By Sarah Palmer, ProQuest Customer Experience Team Lead
Famous and well-known women are represented throughout the various collections in ProQuest History Vault. In these digital archives, you can encounter Jane Addams, Clara Barton, and Mary McLeod Bethune. These women, in the course of their everyday lives, also helped to advance the role of women in today’s society. They spark conversation and questions, and perhaps make you want a time machine to go back in history and take them out for a cup of coffee.
A researcher browsing in ProQuest’s primary sources and digital archives will also meet more everyday women like "Miss Tang," Mrs. Anne Poss, Mrs. Letitia Baldrige, and Mary (Ware) Dennett.
Tang Wen-Sheng, also known as Miss Tang, served as an interpreter for Prime Minister Chou En-lai and was present during President Nixon’s only meeting with Mao during his trip to China in 1972. Miss Tang must have been American-born (additional research in History Vault shows her visiting New York with the Prime Minister, and indicating she attended primary school in the United States), because during the conversation with Mao, Kissinger and Nixon joked that Miss Tang could run for President of the United States. Mao replied that “It would be very dangerous if you have such a candidate.” What did Mao mean by this? This raises many other questions, too: How did she get the interpreter job in the first place? Did she enjoy it? Also, if she was American-born, but worked for the Prime Minister, was she a member of the Communist party?
Mrs. Anne Poss is another woman who came in contact with Nixon. She wrote to Nixon in 1971 to tell him about the opportunities available to people in the United States. In her words, she said, “If a poor southern housewife who has never had an income of over $3,000 a year, and whose husband is disabled, can go back and get a degree, then it seems ridiculous for anyone to say that they have never had a chance.” She noted in her letter that at the age of 53, she earned a college degree, that she would begin teaching soon, and requested that Nixon attend her graduation. While the President couldn’t make the ceremony, he did call her to offer congratulations. What made her go to college? Her husband, a WWII veteran, had gone blind, yet she pushed herself to earn a B.A. in English (with a minor in French!).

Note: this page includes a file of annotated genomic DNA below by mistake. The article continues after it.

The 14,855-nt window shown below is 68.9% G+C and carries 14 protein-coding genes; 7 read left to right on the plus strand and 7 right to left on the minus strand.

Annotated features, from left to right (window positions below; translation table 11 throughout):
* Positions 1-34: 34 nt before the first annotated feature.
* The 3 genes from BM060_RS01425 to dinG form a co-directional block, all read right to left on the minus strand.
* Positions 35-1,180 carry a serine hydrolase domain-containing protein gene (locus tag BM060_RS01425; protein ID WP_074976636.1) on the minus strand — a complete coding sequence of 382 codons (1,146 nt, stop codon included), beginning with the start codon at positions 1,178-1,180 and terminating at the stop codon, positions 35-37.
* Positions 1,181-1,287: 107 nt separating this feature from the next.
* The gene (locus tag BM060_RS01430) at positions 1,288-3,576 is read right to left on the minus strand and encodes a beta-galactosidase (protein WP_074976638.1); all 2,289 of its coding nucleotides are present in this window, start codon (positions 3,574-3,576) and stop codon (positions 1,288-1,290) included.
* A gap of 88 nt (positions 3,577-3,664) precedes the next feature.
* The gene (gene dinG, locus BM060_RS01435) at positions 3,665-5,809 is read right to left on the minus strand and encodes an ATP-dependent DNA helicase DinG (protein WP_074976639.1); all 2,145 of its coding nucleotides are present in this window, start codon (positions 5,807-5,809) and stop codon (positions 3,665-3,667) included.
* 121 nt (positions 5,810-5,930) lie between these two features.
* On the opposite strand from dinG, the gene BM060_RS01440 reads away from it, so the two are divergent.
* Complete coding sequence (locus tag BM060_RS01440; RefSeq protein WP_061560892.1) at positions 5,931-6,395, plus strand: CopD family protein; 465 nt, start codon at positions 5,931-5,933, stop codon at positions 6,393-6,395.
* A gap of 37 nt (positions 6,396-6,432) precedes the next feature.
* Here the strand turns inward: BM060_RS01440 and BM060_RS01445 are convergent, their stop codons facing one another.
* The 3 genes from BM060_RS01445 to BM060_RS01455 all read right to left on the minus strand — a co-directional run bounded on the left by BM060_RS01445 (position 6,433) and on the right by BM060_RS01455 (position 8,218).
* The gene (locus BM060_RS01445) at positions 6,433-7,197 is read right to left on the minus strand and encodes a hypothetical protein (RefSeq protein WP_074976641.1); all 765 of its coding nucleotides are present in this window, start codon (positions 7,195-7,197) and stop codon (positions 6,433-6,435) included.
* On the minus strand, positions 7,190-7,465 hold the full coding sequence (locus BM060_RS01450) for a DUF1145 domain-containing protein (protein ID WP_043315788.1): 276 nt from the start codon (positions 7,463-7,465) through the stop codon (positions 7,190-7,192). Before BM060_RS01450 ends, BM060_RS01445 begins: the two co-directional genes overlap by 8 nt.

Letitia Baldrige is better known because of her employer, Jacqueline Kennedy. Letitia Baldrige served as Social Secretary for Kennedy, and went on to author both etiquette books as well as a book about Mrs. Kennedy. Ms. Baldridge was tasked with guest lists, travel planning, and general administration, to handle the social requests made of the President and the First Lady. Her files in History Vault provide a fascinating insight into the social side of the White House. In one memo to the First Lady, from 1962, Letitia informs her that “We have to push 10,000 buttons and bells on your trip to India and Pak. Everyone awaiting breathlessly—cable traffic stopped, etc.” In another memo, she made a guest list and notes: “Below is a list of names I have compiled in honor of the Vice President for the February 20th dinner Chief Justice, and Speaker. I made up the list on the basis of fresh faces. All are people who have never been in the White House before…”
Mary (Ware) Dennett helped women by fighting for the right for family planning. One letter to her in 1928 (with name redacted from the record, due to the nature of the request for birth control), asked for information because she and her husband already had a child, but no income at the time, and wanted to wait a few years before they had another child. The woman stressed that she believed in “less babies and better babies.”
There are many more examples in History Vault of everyday women going about their lives and, by their actions, showing what women can accomplish. While they may not all make headlines, or perform grand gestures, their stories are often the ones we may find most interesting… because we can identify with them.
Discover more with first-hand accounts in ProQuest History Vault modules, including the Struggle for Women’s Rights - Organizational Records, 1880–1990; and Women’s Studies Manuscript; and the Collections from the Schlesinger Library - Voting Rights, National Politics, and Reproductive Rights.
Librarians: Learn more and sign up for free trials of ProQuest History Vault and complementary resources during Women’s History Month.
-- ProQuest History Vault: Vietnam War and American Foreign Policy, 1960–1975, Richard M. Nixon National Security Files, 1969-1974, Asia: Office Files of Henry A. Kissinger, “President Nixon talks with Mao Tse-tung and Chou En-lai in China,” February 1972.
-- ProQuest History Vault: American Politics and Society from Kennedy to Watergate, Papers of the Nixon White House, Part 6: The President's Office Files, Series A: Documents Annotated by the President, 1969-1974, “Documents annotated by President Nixon,” May 22, 1971 - May 31, 1971.
-- ProQuest History Vault: American Politics and Society from Kennedy to Watergate, President John F. Kennedy's Office Files, 1961-1963, Part 2: Staff Memoranda File, “Letitia Baldrige staff memoranda file,” January 1, 1962 - December 31, 1962.
-- ProQuest History Vault: Women's Studies Manuscript Collections from the Schlesinger Library: Voting Rights, National Politics, and Reproductive Rights, Mary (Ware) Dennett, 1872-1947: Papers, 1874-1945, Series IV. Birth Control and Sex Education, “Requests for information on birth control,” January 1, 1928 - June 30, 1928.